In fact, more than 4 in 10 adults (45%) responding to a recent Kaiser Family Foundation Health poll said worry and stress related to COVID-19 has had a negative impact on their mental health, up from 32% in early March. ​Mental health wellness must be a priority in the workplace during these challenging times, according to experts, and technology can play a role in increasing employee access to care.

“One in every 5 American adults experience some form of mental illness — over 43 million Americans,” William Kassler, chief medical officer of government health and human services at IBM Watson Health, told HR Dive in a phone interview. A work environment can have both positive and negative effects on an employees’ mental health, Kassler added.  

The traditional workplace has changed for many since late February when the CDC advised businesses to start preparing for the spread of COVID-19, specifically focusing on transitioning to telework. Working at home and the disruption of one’s usual routine can be very stressful, said Kassler, a health policy expert and practicing primary care internist and epidemiologist. But research has shown that most employer-sponsored health plans do not offer coverage for mental health that’s comparable to their physical health offerings.

It’s not too late for companies in a time of crisis to implement mental health strategies, Kassler said. However, they will be in response mode. “In a pandemic response, there are three phases: preparedness, response and recovery,” Kassler explained. “Right now if you’re asking, what can employers do, well, the time for preparedness is gone. They can only respond.”  Read more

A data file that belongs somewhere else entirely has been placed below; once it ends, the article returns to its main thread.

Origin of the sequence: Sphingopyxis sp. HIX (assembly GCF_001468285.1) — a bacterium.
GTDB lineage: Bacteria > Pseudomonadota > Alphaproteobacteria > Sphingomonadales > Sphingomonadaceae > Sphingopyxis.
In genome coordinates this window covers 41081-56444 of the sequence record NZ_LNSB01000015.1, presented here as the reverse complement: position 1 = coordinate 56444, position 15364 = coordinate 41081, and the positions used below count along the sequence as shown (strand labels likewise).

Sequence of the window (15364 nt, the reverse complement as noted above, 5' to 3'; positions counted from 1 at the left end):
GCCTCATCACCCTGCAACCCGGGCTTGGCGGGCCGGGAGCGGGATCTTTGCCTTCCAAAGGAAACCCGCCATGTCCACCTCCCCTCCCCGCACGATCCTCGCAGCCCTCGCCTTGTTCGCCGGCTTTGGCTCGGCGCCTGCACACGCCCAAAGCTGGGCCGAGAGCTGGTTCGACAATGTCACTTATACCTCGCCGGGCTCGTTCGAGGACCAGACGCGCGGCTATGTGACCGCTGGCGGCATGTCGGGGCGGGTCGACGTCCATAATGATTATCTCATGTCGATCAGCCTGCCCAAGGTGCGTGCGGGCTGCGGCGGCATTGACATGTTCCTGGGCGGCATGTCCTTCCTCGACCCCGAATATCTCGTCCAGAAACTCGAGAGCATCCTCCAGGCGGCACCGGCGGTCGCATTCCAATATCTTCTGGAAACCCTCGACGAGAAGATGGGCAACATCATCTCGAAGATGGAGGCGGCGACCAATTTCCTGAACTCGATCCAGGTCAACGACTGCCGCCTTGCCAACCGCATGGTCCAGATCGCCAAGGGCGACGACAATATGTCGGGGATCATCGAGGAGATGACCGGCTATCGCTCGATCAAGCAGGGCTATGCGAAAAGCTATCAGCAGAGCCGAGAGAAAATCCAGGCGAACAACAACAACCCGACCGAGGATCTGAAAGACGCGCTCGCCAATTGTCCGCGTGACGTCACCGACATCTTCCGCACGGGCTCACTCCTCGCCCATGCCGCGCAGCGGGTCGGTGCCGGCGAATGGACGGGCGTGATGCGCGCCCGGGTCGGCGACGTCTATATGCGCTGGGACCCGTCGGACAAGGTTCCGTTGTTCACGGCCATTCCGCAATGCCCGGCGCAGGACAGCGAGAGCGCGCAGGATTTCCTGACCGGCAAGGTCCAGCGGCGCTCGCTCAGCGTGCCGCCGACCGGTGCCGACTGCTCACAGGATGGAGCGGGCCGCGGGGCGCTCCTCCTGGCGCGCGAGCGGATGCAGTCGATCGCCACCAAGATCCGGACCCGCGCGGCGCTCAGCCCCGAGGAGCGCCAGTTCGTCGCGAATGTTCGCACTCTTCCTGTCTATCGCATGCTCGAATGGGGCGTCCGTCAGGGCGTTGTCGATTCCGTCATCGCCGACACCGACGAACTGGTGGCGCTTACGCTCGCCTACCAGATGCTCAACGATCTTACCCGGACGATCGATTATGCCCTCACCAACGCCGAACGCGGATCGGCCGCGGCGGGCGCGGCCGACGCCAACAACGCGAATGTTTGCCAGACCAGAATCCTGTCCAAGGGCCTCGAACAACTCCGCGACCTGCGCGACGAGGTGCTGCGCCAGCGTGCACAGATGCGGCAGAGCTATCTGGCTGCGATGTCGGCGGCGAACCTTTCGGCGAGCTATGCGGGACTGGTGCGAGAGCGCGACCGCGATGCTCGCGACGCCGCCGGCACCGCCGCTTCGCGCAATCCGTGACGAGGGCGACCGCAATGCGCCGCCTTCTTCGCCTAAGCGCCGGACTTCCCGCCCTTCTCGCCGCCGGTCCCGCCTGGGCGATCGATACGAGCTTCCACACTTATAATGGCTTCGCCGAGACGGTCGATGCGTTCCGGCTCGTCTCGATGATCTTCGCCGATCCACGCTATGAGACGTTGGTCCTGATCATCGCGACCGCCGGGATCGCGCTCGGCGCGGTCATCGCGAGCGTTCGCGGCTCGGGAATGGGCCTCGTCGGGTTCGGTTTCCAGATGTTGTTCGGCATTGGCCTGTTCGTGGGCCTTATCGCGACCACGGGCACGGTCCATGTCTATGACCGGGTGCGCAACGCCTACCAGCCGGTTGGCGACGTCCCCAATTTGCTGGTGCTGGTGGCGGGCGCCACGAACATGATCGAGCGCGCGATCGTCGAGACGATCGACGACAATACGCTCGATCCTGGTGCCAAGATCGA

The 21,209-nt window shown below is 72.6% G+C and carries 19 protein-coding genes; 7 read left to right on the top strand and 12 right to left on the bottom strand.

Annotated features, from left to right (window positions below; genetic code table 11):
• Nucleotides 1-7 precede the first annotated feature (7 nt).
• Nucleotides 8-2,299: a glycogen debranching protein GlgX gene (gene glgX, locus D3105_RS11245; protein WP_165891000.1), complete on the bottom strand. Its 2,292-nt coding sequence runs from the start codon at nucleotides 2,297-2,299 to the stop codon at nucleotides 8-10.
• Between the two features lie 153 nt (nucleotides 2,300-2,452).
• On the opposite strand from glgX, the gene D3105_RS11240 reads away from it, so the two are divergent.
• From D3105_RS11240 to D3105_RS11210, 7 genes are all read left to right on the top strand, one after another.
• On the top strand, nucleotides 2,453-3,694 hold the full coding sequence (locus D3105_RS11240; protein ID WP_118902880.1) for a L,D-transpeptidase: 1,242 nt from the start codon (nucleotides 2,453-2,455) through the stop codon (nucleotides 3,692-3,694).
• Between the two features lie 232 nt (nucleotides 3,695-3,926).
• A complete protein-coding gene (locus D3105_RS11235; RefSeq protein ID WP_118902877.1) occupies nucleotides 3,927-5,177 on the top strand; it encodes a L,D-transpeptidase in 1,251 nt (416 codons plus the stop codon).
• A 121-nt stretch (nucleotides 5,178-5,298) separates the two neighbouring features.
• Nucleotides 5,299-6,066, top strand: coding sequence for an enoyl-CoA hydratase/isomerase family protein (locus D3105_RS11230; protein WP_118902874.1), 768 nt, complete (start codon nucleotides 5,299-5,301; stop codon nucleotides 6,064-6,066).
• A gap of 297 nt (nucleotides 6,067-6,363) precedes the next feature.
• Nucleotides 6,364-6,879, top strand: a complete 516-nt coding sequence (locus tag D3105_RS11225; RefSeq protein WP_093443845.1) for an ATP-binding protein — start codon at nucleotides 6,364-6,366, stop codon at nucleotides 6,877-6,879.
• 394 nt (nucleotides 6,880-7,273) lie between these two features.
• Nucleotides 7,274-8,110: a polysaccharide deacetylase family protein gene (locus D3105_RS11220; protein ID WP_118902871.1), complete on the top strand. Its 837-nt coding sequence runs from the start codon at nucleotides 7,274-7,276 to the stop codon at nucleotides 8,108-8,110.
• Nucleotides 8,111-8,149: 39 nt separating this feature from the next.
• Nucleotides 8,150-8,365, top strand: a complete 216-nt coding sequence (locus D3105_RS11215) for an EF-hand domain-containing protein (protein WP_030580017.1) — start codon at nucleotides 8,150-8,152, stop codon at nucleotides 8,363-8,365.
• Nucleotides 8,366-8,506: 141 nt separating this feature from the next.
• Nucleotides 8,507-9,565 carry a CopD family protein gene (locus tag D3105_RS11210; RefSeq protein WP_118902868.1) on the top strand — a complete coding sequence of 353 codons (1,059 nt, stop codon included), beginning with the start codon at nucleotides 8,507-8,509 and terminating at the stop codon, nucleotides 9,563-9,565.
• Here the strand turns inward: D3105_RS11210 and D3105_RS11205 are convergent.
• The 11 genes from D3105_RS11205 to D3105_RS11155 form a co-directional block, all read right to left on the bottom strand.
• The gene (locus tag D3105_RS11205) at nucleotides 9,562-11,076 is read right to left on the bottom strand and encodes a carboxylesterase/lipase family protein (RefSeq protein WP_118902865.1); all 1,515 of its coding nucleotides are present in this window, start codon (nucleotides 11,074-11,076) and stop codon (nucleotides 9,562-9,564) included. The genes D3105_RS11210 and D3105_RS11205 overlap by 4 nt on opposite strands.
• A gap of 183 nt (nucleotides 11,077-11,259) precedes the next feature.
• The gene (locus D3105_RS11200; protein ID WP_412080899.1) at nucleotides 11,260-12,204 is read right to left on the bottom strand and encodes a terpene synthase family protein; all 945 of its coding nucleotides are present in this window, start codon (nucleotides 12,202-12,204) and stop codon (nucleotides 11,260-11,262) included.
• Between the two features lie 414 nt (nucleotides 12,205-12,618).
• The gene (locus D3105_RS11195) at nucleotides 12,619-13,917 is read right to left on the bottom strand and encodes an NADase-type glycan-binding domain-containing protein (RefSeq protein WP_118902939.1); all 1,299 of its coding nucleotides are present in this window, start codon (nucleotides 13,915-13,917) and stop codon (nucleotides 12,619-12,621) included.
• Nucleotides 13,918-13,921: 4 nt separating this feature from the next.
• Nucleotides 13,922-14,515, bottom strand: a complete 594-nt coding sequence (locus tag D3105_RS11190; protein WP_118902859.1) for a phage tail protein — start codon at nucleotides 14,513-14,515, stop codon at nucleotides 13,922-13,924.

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8 relaxing activities to help you cope with coronavirus stress

If you feel overwhelmed by the state of the world and need to relax, do these activities.

By Caroline Roberts,

If you’re currently undergoing mandatory quarantine or self-imposed social distancing to help stop the spread of the coronavirus, you’ve probably seen posts online about how this is the perfect time to get your life in order. Even CNET has plenty of articles about how to be productive, including staying on top of your exercise routine to cleaning your whole house

While focusing on productivity is helpful for some, many of us are struggling to just make it through these stressful times, and don’t take much solace in reading about how to improve ourselves right now.

If this sounds familiar to you, I have good news — there are plenty of activities you can do to help you feel grounded and less anxious. I spoke to Tara Martello, a meditation and mindfulness coach, who told me about how trying to be uber-productive adds unnecessary pressure to an already tense situation, and how we can institute basic meditative practices into our quarantined lives instead. Read more